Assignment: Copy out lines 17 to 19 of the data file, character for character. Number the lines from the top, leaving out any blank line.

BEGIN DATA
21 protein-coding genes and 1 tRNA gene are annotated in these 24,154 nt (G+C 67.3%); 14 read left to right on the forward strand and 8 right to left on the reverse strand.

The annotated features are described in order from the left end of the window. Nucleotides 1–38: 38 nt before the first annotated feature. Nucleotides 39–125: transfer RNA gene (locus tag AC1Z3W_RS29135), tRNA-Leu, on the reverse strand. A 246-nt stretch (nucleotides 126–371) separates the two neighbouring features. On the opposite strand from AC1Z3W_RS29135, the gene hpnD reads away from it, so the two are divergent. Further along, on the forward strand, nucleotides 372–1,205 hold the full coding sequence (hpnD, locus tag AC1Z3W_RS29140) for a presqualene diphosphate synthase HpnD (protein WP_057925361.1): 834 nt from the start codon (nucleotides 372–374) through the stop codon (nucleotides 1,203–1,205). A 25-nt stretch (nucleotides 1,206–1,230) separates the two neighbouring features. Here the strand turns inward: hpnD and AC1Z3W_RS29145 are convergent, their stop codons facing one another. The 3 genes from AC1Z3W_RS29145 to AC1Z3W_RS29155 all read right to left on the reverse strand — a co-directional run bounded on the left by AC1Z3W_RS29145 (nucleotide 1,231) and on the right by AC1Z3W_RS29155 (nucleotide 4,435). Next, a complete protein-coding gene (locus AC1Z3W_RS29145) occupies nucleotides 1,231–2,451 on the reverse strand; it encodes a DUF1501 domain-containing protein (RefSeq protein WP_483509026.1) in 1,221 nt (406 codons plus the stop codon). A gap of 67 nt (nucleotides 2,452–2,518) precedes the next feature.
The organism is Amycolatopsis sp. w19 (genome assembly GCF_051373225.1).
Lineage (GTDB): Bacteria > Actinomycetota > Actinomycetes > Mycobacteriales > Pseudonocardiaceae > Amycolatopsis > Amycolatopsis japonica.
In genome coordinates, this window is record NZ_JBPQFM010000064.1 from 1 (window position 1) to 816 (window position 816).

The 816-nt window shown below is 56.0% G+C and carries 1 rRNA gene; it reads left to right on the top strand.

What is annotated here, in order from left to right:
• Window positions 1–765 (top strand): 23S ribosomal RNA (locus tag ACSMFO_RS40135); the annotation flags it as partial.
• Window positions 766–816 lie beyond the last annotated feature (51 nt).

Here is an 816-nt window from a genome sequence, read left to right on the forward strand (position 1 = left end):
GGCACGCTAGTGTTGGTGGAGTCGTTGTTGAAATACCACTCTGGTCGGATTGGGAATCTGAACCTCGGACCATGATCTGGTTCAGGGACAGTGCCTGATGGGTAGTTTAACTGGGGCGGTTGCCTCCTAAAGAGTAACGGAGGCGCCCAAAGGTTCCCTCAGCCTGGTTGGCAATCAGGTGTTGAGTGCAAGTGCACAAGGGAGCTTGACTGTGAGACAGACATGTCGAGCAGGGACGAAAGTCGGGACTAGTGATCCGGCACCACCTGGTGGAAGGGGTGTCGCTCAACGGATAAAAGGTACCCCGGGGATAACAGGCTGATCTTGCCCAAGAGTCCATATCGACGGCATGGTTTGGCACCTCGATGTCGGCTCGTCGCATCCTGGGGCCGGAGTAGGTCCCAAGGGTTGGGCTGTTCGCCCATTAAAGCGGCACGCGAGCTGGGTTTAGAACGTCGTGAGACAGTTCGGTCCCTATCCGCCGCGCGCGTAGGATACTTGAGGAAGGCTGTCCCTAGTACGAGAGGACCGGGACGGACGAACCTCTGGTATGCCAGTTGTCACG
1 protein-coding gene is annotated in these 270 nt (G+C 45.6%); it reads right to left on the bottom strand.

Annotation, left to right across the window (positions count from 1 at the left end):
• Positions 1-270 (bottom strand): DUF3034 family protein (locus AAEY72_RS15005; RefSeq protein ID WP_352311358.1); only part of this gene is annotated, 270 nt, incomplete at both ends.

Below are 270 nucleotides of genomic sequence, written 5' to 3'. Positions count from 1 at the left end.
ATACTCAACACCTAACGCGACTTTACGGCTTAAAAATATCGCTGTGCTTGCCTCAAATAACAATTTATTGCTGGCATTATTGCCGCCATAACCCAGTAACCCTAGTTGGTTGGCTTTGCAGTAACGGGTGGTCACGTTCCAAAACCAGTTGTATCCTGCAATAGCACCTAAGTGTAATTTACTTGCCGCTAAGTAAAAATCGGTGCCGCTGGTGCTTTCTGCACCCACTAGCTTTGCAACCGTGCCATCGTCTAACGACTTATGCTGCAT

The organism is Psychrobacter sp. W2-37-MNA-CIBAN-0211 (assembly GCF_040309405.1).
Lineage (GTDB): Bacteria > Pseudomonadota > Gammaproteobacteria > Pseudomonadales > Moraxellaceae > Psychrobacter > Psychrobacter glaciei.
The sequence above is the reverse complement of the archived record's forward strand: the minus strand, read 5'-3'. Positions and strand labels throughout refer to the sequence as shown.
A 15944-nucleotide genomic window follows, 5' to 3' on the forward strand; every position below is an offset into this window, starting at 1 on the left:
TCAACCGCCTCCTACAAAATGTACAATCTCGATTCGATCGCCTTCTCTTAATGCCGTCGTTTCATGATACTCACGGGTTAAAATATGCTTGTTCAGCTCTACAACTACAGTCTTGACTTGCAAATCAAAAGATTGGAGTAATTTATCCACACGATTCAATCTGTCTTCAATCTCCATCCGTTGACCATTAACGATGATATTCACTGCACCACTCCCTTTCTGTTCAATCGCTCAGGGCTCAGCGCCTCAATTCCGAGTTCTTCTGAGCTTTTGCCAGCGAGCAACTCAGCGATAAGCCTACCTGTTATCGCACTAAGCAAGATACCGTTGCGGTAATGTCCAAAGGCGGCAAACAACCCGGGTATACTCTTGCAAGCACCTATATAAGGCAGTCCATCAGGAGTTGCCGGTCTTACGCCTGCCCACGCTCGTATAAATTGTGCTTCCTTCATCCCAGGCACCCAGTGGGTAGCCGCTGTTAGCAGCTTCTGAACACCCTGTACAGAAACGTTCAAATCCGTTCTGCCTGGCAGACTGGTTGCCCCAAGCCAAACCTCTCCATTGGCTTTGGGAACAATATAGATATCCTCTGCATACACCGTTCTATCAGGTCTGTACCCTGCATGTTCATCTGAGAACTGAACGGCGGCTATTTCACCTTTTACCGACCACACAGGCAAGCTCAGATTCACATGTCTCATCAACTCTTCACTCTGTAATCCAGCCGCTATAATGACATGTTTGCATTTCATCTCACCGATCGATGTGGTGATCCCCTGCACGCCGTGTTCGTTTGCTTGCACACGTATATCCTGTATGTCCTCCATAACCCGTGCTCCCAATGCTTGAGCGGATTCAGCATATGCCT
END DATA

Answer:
The organism is Psychrobacter sp. W2-37-MNA-CIBAN-0211 (assembly GCF_040309405.1).
Lineage (GTDB): Bacteria > Pseudomonadota > Gammaproteobacteria > Pseudomonadales > Moraxellaceae > Psychrobacter > Psychrobacter glaciei.
The sequence above is the reverse complement of the archived record's forward strand: the minus strand, read 5'-3'. Positions and strand labels throughout refer to the sequence as shown.